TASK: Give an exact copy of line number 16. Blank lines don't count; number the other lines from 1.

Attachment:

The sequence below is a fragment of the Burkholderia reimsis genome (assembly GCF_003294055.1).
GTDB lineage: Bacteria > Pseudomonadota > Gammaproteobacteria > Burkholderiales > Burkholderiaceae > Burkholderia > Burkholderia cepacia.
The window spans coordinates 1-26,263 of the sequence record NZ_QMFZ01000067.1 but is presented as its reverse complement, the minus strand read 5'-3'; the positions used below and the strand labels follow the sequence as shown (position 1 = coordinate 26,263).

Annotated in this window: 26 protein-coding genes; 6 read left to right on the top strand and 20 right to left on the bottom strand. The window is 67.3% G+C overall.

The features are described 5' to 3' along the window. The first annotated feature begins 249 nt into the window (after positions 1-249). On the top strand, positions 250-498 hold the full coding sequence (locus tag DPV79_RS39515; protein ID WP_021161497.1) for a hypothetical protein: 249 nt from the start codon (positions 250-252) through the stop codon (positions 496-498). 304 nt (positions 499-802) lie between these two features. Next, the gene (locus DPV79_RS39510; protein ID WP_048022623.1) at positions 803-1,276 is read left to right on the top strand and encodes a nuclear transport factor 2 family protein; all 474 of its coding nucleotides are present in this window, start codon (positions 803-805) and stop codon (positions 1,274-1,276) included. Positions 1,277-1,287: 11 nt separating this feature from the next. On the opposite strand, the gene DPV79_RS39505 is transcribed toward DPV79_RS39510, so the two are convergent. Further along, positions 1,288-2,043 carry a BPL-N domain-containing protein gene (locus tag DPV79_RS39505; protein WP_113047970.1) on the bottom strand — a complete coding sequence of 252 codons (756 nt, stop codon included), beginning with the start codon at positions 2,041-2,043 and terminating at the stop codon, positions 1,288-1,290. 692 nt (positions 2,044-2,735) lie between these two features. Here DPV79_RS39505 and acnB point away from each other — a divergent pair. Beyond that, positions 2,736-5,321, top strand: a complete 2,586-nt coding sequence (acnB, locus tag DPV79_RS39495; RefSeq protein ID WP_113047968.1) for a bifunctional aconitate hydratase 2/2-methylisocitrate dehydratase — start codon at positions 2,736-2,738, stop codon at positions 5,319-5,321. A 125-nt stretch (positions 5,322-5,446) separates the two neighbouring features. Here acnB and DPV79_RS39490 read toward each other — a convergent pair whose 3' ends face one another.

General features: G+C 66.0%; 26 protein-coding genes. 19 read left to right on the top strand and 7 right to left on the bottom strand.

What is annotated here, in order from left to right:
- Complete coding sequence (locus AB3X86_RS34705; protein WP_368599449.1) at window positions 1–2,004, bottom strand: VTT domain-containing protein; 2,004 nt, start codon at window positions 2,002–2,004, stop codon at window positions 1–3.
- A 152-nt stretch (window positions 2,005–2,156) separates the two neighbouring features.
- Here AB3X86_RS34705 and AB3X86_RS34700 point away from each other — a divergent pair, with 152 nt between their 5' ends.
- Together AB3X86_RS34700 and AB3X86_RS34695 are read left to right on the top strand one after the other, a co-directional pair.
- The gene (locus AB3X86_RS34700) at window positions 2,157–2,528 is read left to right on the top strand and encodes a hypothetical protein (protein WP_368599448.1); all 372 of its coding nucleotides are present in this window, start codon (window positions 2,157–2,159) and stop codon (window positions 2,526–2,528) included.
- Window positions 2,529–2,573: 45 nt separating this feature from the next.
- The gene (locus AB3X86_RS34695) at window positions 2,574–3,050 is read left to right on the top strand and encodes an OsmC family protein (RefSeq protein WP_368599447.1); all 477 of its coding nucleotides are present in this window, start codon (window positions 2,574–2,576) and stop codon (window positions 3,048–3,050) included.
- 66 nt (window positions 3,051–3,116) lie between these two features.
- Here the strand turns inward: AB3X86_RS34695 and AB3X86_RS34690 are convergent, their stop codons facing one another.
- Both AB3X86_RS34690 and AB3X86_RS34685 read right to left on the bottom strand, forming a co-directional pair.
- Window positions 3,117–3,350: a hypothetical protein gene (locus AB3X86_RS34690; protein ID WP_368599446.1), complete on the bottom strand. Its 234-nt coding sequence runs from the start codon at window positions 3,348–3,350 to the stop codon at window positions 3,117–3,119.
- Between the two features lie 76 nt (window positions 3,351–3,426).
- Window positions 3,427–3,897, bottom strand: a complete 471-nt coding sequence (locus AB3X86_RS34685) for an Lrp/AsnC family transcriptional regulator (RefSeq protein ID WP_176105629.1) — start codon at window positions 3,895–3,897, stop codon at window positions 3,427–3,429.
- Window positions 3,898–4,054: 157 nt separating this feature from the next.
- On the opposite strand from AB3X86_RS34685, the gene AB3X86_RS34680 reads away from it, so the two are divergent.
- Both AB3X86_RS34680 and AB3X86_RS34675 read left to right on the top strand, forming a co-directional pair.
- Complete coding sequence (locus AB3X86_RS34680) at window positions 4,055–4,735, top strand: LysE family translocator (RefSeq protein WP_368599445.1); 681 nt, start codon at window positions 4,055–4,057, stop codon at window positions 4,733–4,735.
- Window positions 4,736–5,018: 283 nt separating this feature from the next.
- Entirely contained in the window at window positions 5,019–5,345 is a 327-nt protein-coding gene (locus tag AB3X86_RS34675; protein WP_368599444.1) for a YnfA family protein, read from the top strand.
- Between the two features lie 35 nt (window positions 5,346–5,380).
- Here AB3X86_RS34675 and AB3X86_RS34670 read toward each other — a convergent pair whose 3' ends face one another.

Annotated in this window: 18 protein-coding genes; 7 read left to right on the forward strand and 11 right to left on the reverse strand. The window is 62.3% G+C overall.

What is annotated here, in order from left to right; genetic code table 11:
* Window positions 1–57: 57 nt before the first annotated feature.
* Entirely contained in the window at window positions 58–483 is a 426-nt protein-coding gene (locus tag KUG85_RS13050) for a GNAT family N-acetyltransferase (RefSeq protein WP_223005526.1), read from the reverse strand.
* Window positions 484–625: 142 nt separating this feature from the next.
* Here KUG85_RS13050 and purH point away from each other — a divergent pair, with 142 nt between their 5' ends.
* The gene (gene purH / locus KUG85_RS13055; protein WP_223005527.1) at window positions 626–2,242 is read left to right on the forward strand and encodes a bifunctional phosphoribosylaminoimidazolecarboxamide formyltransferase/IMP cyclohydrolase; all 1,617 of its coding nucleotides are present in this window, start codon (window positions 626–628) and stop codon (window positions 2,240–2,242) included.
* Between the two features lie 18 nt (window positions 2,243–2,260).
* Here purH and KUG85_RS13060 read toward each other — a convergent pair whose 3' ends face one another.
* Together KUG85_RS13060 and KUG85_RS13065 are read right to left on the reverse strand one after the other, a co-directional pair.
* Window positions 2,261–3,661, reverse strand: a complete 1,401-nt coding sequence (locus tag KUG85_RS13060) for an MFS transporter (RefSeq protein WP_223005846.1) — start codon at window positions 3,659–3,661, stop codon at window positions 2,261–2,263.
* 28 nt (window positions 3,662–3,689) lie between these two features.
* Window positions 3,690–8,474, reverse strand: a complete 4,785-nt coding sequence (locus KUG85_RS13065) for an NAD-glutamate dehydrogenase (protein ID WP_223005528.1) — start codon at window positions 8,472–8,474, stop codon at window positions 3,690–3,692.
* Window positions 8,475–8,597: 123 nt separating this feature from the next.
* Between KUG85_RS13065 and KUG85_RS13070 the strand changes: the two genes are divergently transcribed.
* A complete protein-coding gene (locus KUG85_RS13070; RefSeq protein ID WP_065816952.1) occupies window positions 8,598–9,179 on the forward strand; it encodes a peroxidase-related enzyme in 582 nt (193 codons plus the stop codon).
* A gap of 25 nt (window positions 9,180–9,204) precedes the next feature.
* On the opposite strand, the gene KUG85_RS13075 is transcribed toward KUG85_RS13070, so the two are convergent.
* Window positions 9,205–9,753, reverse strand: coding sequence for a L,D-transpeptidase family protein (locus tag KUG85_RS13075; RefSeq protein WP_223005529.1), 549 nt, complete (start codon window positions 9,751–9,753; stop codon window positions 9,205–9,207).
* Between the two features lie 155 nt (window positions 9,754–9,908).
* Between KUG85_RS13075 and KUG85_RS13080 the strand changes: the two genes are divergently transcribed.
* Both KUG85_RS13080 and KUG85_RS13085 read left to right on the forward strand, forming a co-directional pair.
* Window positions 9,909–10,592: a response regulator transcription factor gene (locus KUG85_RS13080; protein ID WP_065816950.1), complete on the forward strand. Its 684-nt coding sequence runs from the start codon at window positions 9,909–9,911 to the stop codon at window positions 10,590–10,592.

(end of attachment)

- Here the strand turns inward: AB3X86_RS34695 and AB3X86_RS34690 are convergent, their stop codons facing one another.